Articles - Smarter than your average bear


Yogi Bear! The genius of Jellystone Park was, as we all know, smarter than your average bear. I wonder what does your average bear look like? The other bears that I know with any sense of familiarity are Winnie-the-Pooh, Baloo and Goldielocks’ three porridge eating friends. Certainly these bears are all different but I’m not sure what the average is. Perhaps a porridge eating, red jacket and green tie-wearing, John-Wayne speaking singer of songs!

 By Duncan Robertson, Marketing Director at Aegon Ireland
 So what does it mean to be ‘average’?
 Let’s think about our customers. I think we’d find it hard to find an average customer. Think about how they vary? Women, men, young, old, family or singleton, all have varying personalities that make them distinct. Yet despite this diversity, when helping clients plan for retirement, too often as an industry we rely on solutions that are driven by underlying averages.
  
 Let’s take life expectancy for instance. That’s an average. If you’re a female aged 65 your life expectancy is to age 91*. Of course there’s a real danger that if we quote this age then females will start planning their retirement income pattern around the expectation of dying at age 91. But of course half of females will reach age 91 and having done so these females will then have a life expectancy of a further 6 years. (I don’t want to get too Bayesian on you but does this mean that if you expect to live to age 91 then you expect to die at age 97? I’m probably in the Yogi Bear camp on this question so I’ll let the academics amongst argue this one.) If a 65 year old female plans her retirement on the premise of dying at age 91 then half of the time she will die sooner and half of the time she will die later than expected (and less than 0.03% of the time she will die right on time!)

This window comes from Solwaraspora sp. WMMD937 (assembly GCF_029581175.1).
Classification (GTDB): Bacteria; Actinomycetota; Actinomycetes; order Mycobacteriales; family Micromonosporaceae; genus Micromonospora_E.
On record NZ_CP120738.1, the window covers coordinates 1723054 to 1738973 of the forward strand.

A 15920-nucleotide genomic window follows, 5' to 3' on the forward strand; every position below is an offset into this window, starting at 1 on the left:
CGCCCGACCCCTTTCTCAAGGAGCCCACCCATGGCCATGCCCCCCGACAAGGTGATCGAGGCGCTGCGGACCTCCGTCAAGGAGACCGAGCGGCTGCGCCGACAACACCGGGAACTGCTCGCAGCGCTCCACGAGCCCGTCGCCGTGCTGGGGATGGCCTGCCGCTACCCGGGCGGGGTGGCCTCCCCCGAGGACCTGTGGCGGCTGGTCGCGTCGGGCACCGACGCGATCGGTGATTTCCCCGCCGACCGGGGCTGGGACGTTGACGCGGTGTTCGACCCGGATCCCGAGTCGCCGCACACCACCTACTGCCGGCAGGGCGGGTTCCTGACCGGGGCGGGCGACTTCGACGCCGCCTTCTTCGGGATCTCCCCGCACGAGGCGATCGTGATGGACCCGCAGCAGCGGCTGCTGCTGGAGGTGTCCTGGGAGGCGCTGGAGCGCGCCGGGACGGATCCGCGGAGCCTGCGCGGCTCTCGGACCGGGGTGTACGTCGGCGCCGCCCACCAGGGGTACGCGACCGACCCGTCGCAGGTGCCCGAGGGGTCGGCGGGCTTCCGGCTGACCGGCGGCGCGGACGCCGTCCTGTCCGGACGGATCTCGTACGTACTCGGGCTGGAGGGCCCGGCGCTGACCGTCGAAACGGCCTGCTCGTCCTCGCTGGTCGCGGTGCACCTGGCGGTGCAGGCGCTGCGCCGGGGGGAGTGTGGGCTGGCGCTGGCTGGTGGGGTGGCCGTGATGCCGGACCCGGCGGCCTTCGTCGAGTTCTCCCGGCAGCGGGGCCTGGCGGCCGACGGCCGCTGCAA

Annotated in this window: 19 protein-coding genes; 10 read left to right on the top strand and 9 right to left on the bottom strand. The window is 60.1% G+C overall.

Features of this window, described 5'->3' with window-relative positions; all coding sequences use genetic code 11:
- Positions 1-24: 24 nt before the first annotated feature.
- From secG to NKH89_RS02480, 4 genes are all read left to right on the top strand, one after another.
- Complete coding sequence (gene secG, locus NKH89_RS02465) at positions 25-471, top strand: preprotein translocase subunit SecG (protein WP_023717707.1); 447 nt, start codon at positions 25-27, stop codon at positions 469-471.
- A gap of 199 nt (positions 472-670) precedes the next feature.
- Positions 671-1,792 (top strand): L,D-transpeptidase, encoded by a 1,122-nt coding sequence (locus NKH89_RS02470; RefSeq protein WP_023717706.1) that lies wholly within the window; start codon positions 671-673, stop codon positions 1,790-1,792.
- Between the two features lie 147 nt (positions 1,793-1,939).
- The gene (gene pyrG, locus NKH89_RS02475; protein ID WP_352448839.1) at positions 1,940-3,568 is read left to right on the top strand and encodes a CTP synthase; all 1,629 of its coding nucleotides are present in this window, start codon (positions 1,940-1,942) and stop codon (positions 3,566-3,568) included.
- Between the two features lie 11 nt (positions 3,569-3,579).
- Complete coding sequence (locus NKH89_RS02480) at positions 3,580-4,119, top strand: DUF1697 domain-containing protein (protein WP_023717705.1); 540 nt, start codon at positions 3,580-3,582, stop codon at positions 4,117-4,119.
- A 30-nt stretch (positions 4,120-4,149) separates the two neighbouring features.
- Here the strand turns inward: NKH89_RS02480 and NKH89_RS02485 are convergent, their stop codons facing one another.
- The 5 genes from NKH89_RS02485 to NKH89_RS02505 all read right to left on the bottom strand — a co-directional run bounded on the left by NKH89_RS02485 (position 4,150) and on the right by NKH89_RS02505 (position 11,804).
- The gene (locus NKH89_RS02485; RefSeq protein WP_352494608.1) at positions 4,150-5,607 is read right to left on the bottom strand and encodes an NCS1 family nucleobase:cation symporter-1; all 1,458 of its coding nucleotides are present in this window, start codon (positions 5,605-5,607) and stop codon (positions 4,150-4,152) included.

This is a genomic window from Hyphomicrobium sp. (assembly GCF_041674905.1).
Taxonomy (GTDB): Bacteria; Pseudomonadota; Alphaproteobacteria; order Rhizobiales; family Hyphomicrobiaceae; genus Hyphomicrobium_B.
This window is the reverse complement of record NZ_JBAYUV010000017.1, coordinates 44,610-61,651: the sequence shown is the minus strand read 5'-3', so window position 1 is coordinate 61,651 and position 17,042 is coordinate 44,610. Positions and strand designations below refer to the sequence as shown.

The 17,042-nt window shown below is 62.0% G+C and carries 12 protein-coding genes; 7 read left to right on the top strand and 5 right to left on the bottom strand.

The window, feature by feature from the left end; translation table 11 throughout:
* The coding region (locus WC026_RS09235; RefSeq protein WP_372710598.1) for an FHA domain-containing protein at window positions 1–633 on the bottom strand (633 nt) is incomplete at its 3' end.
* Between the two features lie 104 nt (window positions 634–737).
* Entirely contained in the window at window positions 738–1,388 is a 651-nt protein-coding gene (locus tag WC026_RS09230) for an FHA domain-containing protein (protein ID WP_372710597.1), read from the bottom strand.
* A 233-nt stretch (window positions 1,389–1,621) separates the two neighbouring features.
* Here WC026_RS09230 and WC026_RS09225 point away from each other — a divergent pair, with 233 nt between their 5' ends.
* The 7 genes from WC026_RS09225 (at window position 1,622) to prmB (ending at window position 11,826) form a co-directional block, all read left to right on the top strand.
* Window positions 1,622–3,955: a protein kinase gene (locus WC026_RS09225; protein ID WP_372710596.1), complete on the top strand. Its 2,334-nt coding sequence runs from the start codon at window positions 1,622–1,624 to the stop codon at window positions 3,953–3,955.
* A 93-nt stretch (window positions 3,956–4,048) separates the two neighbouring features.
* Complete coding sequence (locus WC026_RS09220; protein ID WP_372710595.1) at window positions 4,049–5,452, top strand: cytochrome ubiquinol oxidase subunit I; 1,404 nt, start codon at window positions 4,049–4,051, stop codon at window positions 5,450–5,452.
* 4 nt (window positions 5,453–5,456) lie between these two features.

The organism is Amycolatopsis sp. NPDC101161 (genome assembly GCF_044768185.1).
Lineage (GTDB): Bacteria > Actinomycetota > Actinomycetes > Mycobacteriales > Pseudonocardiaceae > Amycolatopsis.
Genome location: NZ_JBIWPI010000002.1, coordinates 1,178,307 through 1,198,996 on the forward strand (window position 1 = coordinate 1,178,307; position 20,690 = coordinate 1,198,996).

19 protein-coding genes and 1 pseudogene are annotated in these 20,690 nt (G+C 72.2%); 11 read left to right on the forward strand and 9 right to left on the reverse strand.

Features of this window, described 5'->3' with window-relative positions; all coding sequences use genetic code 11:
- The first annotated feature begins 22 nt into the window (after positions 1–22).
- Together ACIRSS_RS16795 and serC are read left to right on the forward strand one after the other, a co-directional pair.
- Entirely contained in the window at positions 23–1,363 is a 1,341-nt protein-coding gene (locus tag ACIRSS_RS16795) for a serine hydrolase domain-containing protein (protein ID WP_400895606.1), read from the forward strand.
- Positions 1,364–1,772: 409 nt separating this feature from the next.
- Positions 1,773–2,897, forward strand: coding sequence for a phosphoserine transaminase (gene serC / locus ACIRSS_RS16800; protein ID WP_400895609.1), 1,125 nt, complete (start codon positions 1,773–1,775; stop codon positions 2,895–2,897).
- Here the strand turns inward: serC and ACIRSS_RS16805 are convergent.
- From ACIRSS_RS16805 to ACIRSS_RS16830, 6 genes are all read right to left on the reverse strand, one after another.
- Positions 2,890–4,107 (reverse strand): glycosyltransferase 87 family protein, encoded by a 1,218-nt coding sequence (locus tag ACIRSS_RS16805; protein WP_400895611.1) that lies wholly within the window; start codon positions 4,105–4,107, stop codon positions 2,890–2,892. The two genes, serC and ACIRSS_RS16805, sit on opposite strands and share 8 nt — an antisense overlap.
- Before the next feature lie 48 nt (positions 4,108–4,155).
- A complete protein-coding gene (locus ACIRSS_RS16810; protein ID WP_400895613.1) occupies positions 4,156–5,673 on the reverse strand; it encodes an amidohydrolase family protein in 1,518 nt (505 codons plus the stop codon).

For this reason, binary retirement solutions based on averages are thankfully starting to become a thing of the past.
  
 Traditionally the industry has worked on the assumption of deterministic returns, but this environment is changing. There’s a rapidly growing realisation that in many circumstances “average” deterministic returns just don’t tell customers the full story and some form of stochastic analysis is required. For a long time talk of stochastic modelling was confined to what are often termed “complex” products. However increasingly I’m seeing people realise that for decumulation products the sequence of returns is vitally important for even the simplest income drawdown product. As pension funds decumulate the outcome for the customer is heavily dependent on the performance in the initial few years of decumulation. This should be no surprise as the fund weighted average of the performance is heavily weighted to the initial years when the fund is at its largest. However, it’s often only by demonstrating the impact of different sequences of returns that this messages starts to be better understood by customers and advisers.
  
 Of course the challenge with stochastic analysis is in presenting the results in an understandable fashion. However, technology is helping significantly with insurers and advisers using smart dynamic tools to get the message across.
  
 I’ll leave the last word to Yogi and his side-kick Boo-Boo.
  
 Yogi Bear: Boo Boo, you've tried to stop my brilliant ideas with common sense a thousand times. Has it ever worked?
 Boo Boo: No.
 Yogi Bear: Then... let's go-go-go!
  
 *Aegon CMI Personal Pensioners, females, vested _PPFV00 ultimate. www.actuaries.org.uk Publication date 01 August 2006

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